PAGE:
Can not pass dynamic argument and lambda to the method

Strange behavior of DLR. I have a method accepts two arguments: dynamic and Func<>. When I pass only dynamic OR only Func<> - no errors. But when I try to pass these arguments at same time - appears error "Cannot use a lambda expression as an argument to a dynamically dispatched operation without first casting it to a delegate or expression tree type.":

    static void Main(string[] args)
    {
        dynamic d = 1;

        Method1(d);// - OK
        Method2(f => 1);// - OK
        Method3(d, f => 1);// - Cannot use a lambda expression as an argument to a dynamically dispatched operation without first casting it to a delegate or expression tree type.
    }

    static void Method1(dynamic d)
    {
    }

    static void Method2(Func<string, int> func)
    {
    }

    static void Method3(dynamic d, Func<string, int> func)
    {
    }

Why it happens?

Of course I can make explicit casting, and error go away:

Method3(d, (Func<string, int>)(f => 1));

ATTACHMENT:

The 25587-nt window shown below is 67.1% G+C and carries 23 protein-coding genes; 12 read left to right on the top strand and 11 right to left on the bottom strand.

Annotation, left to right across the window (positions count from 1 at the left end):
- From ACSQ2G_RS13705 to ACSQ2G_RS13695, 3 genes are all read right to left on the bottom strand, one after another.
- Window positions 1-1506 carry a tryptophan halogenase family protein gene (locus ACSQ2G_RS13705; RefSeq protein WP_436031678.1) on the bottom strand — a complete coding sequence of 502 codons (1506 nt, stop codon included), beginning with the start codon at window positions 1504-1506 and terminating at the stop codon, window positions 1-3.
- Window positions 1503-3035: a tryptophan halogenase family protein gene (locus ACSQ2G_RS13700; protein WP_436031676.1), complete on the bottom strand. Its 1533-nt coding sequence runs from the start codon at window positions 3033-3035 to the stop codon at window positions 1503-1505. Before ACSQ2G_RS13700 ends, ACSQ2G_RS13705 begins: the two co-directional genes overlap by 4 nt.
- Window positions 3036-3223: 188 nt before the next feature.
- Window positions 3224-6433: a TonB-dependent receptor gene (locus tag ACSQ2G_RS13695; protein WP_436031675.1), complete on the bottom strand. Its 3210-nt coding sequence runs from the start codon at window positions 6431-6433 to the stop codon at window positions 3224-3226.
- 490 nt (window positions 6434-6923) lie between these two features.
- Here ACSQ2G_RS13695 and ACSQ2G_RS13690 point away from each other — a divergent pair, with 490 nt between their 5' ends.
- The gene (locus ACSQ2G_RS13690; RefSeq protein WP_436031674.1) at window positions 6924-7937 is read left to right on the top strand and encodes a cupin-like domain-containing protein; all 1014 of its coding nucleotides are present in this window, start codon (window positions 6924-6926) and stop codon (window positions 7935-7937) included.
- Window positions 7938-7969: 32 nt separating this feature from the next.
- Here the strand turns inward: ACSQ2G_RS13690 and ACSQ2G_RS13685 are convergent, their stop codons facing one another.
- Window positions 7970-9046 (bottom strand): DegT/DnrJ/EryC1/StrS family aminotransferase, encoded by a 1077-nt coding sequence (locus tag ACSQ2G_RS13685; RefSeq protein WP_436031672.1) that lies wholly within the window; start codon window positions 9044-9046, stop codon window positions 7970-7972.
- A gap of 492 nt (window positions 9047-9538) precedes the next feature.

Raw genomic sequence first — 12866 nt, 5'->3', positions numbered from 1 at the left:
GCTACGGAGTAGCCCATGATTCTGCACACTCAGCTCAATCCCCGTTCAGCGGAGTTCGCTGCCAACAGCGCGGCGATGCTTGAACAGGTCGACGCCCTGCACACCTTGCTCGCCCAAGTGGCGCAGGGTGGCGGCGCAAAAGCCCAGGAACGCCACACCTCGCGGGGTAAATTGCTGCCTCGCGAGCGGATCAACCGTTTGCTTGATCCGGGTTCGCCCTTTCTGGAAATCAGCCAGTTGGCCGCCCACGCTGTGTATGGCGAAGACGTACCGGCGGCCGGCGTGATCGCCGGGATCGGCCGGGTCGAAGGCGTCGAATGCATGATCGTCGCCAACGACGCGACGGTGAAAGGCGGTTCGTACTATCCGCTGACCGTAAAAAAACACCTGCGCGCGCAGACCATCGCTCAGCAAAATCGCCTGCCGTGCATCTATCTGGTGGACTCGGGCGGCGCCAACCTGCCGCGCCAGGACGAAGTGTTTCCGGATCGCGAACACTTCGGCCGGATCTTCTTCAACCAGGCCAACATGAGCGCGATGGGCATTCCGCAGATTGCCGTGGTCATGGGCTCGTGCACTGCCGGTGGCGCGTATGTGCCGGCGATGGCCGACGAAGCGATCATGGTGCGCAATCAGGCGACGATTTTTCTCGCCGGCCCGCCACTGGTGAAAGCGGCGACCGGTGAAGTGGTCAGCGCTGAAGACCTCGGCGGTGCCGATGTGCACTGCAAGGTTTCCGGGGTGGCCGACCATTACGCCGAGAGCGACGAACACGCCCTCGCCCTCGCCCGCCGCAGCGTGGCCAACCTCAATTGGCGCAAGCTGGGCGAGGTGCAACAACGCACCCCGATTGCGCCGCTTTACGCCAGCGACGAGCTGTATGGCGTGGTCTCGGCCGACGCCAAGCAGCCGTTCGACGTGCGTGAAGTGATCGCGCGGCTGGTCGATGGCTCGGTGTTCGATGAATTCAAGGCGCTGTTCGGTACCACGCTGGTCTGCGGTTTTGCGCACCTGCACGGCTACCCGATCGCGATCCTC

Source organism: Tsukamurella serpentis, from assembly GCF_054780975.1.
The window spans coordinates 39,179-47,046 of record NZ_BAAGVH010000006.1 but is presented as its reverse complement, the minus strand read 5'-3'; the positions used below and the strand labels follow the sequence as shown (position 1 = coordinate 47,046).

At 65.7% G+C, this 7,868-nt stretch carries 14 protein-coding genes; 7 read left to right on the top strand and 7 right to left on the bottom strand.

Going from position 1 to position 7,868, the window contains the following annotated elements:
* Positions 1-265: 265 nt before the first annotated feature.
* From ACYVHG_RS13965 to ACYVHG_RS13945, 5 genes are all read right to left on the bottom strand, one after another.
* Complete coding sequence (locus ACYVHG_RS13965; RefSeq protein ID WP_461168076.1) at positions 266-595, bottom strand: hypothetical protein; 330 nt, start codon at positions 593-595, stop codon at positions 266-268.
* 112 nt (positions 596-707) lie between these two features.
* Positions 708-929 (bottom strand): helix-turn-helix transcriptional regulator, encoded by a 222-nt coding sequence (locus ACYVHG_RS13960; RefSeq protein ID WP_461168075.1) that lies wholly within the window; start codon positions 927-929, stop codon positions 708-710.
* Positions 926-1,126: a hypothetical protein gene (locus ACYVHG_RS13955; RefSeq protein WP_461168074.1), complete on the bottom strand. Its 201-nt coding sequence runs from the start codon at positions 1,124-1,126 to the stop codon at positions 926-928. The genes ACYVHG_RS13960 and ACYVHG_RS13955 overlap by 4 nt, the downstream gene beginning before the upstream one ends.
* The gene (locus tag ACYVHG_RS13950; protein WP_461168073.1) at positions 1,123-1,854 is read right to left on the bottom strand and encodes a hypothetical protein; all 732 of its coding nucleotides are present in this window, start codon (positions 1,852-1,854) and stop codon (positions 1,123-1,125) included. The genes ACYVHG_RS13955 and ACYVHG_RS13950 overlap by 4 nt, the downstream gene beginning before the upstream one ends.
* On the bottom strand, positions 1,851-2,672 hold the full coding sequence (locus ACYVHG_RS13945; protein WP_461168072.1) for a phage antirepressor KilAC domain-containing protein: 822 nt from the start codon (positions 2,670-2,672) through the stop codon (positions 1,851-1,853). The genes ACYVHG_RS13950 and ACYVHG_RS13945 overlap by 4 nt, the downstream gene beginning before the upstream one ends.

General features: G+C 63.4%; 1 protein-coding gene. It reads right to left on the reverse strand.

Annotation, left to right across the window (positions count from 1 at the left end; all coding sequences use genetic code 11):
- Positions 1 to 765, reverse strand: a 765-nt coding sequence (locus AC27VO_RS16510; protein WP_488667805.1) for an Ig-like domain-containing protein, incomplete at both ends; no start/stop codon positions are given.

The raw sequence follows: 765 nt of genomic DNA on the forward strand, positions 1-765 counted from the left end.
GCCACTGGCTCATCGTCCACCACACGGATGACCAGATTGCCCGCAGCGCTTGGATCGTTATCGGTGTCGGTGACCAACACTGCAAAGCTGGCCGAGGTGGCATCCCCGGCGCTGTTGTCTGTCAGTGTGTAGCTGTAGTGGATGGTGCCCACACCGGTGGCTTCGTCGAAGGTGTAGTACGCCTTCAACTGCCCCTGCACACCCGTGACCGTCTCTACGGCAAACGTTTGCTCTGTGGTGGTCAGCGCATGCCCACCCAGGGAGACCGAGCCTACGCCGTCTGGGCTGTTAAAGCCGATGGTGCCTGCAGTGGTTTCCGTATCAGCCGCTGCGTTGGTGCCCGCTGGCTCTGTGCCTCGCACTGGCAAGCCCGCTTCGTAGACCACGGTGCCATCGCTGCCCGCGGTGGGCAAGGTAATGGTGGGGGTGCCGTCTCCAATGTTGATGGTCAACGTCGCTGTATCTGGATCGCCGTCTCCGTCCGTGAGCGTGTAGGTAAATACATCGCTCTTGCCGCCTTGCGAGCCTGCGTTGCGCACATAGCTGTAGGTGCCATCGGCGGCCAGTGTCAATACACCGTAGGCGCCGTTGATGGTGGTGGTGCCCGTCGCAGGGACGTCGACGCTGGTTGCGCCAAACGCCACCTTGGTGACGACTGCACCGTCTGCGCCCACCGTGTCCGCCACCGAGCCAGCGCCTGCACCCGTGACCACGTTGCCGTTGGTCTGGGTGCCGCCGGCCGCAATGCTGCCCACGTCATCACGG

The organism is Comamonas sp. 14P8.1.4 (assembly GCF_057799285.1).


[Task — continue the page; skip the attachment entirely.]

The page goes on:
But it is uncomfortably. The compiler knows type of lambda, why it requires casting?

Answers


Have done some research and read through some of the IL generated by the compiler for each of your cases.

This seems to be a limitation in the flexibility of dynamic compilation. Because your method takes a dynamic parameter, the entire call, now becomes a dynamic operation. This means that all of the parameters are late bound, so the processing of the parameters goes through a different processing path during compilation than for parameters not participating in a dynamic operation.

Clearly, as your call to Method2 demonstrates, the compiler has the ability to infer that your intent is for f => 1 to be treated as a Func<string,int>.

However, it looks like this functionality, probably because of the complexity of building out the dynamic call-site, is not yet supported in dynamic compilation.

This is one of those cases where Microsoft is not yet supporting a feature, but may add it in the future.

For now it looks like you have no choice but to give the compiler a hint.


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